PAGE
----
Who lived in Nebraska from 10,000 B.C. to the 1800s?

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Date: October 14, 2014

Who lived in Nebraska from 10,000 B.C. to 1800s? 

Who are the people who lived in Nebraska from 10,000 B.C. to the 1800s? Nolan Johnson, Nebraska State Historical SocietyArcheologist will speak at Homestead National Monument of America's Education Center on Sunday, November 9, 2014, at2:00 p.m. He will answer that question. 

Mr. Johnson holds a bachelor's degree from the University of South Dakota and a Master's of Professional Archaeology from the University of Nebraska-Lincoln. He works at the Nebraska State Historical Society doing archeological surveying, report writing, mapping and cataloging.

The program discusses the lengthy human occupation prior to the arrival of Euro-Americans in Nebraska. The human timeline is divided into Paleo-Indian hunters, Archaic hunter-gatherers, Woodland horticulturalists, Plains Villagers, Horse Nomads, Coalescent, and post contact. Archeological evidence including stone and bone tools, architecture, floral and faunal remains, and settlement patterns are used to illustrate prehistoric lifestyles.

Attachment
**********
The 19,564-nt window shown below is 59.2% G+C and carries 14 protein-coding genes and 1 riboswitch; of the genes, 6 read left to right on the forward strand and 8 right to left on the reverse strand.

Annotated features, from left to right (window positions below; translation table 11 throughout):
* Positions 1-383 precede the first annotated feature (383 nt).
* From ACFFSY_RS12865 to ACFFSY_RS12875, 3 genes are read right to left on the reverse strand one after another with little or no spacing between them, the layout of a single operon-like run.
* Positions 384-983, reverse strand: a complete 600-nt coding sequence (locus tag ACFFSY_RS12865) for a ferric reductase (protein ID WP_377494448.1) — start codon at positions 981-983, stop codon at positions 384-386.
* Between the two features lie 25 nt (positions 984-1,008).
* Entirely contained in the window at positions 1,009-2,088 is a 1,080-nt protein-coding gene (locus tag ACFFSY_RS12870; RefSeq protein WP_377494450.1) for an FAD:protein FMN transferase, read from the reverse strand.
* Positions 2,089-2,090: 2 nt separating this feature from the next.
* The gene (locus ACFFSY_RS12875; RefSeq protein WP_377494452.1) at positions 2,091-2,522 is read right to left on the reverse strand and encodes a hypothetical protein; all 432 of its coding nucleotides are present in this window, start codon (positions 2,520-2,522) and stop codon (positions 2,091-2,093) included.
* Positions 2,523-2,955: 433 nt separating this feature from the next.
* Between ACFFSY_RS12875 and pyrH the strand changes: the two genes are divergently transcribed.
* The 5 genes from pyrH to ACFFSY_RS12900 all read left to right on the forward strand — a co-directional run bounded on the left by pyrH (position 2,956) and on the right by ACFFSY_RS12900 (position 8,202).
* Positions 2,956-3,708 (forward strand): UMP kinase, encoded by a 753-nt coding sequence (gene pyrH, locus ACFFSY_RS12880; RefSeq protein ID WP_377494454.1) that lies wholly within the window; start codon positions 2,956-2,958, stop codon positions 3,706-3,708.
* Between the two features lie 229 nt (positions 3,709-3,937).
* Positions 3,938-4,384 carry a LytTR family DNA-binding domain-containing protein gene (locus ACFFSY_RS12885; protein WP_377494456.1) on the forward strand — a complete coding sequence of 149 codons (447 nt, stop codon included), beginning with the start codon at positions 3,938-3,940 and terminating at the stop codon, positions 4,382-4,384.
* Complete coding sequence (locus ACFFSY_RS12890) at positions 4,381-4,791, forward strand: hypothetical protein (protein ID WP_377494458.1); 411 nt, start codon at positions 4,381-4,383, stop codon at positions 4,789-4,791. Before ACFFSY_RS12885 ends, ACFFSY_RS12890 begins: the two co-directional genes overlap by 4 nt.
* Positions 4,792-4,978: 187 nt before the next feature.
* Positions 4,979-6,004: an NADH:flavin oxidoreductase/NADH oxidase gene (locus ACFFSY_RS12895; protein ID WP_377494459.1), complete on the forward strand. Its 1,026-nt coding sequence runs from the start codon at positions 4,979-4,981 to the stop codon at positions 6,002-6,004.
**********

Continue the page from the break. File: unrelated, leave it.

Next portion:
Humanities Nebraska (HN) provides major funding for this program. HN receives support from the National Endowment for the Humanities, the Nebraska State Legislature, the Nebraska Cultural Endowment, and private donations.

Remember, Homestead National Monument of America has many exciting events planned. Keep up with the latest information by following us on Twitter (HomesteadNM) and Facebook (Homestead National Monument of America).

Homestead National Monument of America is a unit of the National Park Service located four miles west of Beatrice, Nebraska. Hours of operation are8:30 a.m. to 5 p.m. MondaythroughFridayand9 a.m. to 5 p.m. SaturdayandSunday. Admission is free of charge. For additional information, please call 402-223-3514 or visithttps://www.nps.gov/home/.

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Last updated: April 10, 2015

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